Stone relief of a slinger from the palace of King Kapara
Mid 10th Century BC
North East Syria
This relief of a sling thrower comes from the Aramaean city of Guzana (modern Tell Halaf, Old Testament Gozan). The site was excavated between 1911 and 1921 by Max von Oppenheim. The relief was one of 187 that originally decorated the base of the south wall of the palace of King Kapara. It is carved in black basalt. In the original arrangement black reliefs alternated with reliefs made of red-ochre tinted limestone.
Some time around 1200 BC the Near East entered a period of major political change. The Hittite Empire, which had dominated eastern Anatolia and north Syria, disappeared, and the kingdom of Assyria lost control of much of upper Mesopotamia. At this time, Assyrian texts mention Aramaeans as hostile bands of marauders. By 1000 BC, however, Aramaeans had seized power and a number of small states developed. Guzana was the capital of the Aramaean state of Bit Bahiani. It grew rich by controlling important trade routes as well as through the agricultural wealth of the region.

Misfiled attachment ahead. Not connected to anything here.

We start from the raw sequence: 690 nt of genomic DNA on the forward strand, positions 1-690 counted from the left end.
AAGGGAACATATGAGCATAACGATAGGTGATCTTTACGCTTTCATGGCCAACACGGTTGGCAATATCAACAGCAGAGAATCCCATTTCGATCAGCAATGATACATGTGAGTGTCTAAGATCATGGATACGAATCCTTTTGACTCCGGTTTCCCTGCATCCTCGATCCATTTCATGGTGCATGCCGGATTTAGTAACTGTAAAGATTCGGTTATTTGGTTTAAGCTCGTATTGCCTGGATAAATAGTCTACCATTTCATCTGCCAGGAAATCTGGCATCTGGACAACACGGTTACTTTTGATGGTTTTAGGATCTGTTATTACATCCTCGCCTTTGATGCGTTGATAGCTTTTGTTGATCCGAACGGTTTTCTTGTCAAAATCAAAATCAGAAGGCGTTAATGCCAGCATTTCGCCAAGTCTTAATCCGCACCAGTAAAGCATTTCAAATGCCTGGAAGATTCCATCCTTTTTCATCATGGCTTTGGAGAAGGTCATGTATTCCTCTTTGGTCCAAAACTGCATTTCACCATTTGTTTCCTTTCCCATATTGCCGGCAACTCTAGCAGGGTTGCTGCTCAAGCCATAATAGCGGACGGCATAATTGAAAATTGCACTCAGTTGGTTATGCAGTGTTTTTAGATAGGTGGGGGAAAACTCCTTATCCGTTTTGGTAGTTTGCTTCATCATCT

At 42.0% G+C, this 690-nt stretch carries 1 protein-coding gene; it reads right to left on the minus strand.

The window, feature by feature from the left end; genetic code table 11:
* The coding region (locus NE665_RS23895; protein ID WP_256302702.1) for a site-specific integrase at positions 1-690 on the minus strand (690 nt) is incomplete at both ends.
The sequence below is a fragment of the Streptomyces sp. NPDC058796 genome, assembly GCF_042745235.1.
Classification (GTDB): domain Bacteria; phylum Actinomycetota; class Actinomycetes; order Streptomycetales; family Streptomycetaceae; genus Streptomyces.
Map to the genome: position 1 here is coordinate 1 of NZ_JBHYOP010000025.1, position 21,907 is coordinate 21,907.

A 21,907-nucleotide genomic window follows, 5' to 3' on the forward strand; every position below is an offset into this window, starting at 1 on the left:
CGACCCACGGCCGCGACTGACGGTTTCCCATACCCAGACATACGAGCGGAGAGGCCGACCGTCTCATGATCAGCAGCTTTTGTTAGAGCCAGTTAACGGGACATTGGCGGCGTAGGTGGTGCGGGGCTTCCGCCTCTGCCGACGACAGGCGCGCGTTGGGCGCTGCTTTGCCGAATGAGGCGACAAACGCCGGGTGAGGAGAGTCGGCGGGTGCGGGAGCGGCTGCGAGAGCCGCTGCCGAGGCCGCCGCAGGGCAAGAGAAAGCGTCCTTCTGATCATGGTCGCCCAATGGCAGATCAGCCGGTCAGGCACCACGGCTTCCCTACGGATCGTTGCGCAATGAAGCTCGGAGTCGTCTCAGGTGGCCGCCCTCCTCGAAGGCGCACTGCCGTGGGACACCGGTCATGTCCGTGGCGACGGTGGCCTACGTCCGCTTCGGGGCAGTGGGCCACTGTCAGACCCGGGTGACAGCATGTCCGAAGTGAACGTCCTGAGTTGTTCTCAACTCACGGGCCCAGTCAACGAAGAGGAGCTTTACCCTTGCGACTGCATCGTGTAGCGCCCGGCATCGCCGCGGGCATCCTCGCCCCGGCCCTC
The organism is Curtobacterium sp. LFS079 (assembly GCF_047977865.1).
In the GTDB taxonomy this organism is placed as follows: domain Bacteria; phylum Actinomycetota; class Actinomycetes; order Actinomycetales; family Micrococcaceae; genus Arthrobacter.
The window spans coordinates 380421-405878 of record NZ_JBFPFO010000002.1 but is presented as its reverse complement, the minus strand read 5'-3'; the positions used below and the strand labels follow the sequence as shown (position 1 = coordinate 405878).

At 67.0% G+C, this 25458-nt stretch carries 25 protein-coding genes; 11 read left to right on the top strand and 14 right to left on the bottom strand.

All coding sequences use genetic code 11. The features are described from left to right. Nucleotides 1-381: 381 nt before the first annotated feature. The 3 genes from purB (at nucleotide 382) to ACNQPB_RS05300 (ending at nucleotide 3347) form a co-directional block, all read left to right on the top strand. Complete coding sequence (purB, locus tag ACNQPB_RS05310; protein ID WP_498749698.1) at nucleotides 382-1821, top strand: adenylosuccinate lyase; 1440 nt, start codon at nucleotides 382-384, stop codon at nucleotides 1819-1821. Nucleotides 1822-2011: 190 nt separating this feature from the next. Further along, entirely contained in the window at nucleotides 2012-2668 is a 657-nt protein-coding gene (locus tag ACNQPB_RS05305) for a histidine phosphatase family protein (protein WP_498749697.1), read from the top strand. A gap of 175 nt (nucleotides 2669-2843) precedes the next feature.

Alongside these Aramaean states were Neo-Hittite states, such as Carchemish, where similar forms of decoration have been discovered - an example is the basalt stela also in The British Museum. The tradition was adopted by the Assyrians who decorated the interior of their mud-brick palaces with large alabaster relief panels.
By the ninth century BC, Guzana had been absorbed into the empire of the re-emerging power of Assyria.